WASHINGTON — A D.C. woman is being remembered as a "kind and caring" person as the Metropolitan Police Department continues to investigate the traffic incident that took her life.
Twenty-four-year-old Nina Larson died Saturday evening after a driver hit her when she was walking along Columbia Road, near Biltmore Street, in Adams Morgan, according to MPD.
Police say Larson, who was originally from New Canaan, Connecticut, was trying to cross the street when the incident occurred. The department added Larson was still trapped underneath the Infinity EX35 that hit her when emergency crews arrived on scene.
On Monday, Larson’s friends gathered around a makeshift memorial set up in Adams Morgan to honor her life. It stands just yards away from Mintwood Place, the restaurant Larson worked at, according to her friend Zoe Carlini.
“She loved taking care of other people, that was her love language,” Carlini said. “And, we are all so just lucky to know her.”
Carlini said Larson had just left the restaurant before the incident occurred. She said her friend was an empathetic opera singer who she first met as a freshman at American University. Carlini recalled that Larson fostered animals all the while passionately contributing to her blog: “Broke Goddessery”.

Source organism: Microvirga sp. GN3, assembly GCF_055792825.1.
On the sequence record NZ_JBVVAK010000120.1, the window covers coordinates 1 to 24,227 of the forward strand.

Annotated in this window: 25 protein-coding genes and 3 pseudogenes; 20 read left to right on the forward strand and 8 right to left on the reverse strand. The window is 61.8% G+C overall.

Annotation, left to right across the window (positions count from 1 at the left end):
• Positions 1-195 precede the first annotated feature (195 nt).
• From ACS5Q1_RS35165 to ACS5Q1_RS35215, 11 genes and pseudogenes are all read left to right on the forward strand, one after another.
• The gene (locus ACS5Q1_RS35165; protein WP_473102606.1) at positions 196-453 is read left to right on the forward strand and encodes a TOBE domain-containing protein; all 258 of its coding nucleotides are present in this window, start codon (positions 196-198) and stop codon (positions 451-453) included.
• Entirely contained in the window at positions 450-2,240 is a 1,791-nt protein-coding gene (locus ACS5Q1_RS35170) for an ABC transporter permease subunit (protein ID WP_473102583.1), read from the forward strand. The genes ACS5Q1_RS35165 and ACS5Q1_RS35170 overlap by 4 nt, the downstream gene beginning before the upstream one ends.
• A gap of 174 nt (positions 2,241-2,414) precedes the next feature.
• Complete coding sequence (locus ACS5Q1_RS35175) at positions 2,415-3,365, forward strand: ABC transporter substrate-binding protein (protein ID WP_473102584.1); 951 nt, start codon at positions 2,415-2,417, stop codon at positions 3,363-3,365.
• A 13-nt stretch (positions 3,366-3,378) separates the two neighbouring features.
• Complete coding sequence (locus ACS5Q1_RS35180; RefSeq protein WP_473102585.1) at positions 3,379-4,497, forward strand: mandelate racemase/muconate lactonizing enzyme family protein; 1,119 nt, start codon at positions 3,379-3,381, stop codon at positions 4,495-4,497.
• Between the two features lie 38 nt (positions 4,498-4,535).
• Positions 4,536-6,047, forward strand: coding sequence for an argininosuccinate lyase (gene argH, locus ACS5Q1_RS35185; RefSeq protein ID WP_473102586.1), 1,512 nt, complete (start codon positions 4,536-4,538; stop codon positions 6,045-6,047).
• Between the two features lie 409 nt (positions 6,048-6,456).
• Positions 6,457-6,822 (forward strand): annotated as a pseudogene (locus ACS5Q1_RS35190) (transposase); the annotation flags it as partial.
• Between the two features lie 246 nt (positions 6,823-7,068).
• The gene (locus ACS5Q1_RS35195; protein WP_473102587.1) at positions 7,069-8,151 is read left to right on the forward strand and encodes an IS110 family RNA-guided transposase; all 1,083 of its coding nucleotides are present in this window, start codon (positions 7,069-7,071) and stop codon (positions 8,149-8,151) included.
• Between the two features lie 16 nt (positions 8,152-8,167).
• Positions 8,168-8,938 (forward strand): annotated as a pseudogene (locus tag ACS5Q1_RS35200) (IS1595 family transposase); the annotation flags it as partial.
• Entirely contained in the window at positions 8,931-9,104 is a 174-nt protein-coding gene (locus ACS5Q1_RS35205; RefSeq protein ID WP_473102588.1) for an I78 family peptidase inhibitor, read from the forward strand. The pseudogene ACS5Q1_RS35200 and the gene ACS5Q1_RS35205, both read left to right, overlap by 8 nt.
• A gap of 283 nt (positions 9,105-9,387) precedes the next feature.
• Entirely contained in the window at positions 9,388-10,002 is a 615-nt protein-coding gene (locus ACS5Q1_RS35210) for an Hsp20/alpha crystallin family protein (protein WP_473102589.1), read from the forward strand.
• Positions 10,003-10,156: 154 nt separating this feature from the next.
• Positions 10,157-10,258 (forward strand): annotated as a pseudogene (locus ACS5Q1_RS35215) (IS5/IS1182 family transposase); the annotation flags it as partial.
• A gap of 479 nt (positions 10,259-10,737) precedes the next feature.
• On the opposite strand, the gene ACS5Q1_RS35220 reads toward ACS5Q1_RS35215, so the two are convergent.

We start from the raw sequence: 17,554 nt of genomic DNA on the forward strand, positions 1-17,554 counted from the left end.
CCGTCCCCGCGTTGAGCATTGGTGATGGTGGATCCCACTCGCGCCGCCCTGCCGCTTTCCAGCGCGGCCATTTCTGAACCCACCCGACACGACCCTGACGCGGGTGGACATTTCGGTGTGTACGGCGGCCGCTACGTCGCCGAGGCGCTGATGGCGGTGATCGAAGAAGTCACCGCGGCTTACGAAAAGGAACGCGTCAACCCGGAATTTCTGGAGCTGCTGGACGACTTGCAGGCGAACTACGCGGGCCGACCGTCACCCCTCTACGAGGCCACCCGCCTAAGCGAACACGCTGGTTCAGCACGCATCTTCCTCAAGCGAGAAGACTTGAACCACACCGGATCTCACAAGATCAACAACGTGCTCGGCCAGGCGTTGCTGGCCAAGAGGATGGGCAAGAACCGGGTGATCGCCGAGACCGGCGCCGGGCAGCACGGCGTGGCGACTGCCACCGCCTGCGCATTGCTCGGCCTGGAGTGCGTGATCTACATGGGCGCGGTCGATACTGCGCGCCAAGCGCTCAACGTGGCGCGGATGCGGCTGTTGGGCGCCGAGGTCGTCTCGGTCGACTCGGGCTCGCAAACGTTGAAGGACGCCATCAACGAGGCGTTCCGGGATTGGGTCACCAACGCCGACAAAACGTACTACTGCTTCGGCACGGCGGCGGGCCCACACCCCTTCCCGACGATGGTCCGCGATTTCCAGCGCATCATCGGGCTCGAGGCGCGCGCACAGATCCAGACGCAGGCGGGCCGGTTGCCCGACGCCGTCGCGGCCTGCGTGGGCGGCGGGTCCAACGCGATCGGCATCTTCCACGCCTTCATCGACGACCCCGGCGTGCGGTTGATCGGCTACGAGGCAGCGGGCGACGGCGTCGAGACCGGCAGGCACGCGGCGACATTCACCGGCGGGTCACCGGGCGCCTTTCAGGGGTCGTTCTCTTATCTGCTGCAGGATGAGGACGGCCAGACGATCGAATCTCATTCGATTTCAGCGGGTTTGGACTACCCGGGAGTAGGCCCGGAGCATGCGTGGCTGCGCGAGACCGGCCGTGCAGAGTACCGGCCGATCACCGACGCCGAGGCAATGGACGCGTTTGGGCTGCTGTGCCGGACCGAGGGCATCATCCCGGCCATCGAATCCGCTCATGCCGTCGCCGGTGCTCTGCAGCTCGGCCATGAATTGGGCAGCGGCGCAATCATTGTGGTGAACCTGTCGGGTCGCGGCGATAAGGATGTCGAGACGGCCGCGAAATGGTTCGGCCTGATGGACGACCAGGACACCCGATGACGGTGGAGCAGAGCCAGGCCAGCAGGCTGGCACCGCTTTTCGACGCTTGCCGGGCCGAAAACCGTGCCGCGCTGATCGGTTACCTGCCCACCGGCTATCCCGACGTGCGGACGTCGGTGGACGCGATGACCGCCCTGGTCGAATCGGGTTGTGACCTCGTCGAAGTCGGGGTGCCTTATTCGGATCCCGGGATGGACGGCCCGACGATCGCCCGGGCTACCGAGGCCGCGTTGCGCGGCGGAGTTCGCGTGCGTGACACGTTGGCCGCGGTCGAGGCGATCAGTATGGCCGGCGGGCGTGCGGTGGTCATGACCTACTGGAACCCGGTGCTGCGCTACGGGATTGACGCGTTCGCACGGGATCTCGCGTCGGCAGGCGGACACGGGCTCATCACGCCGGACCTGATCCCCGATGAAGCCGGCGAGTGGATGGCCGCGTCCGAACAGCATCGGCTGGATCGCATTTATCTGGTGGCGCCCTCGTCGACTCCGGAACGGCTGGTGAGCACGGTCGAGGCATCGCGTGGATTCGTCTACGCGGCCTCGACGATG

“Nina was a special, special person and the world became a much darker place on Saturday,” she said.
WUSA9 asked MPD if charges have been filed against the driver in Larson’s case. A department spokesperson answered that the case is “still under investigation."
The DC Council’s Committee on Transportation & the Environment held a meeting Monday to discuss the District Department of Transportation’s use of automated traffic enforcement cameras on local streets.D.C. resident Jessica Hart gave testimony to councilmembers and DDOT at that meeting. Her 5-year-old daughter, Allison, was hit and killed by a driver in a van in September while she was riding her bike.
Hart pushed District leaders to pave narrower streets with better visibility at crosswalks. She also called for the installation of more protected bike lanes and speed bumps across D.C.
“Decisions should be made by DDOT’s traffic safety experts, who will prioritize making the streets safe for all users, not just easing traffic congestion,” Hart said.
She also said the effects of traffic crashes like the one her child experienced can reach far and wide.
“Our residents are already paying the price: my daughter’s friends are afraid to ride their bikes,” she said. “My family has paid the ultimate price: losing our child.”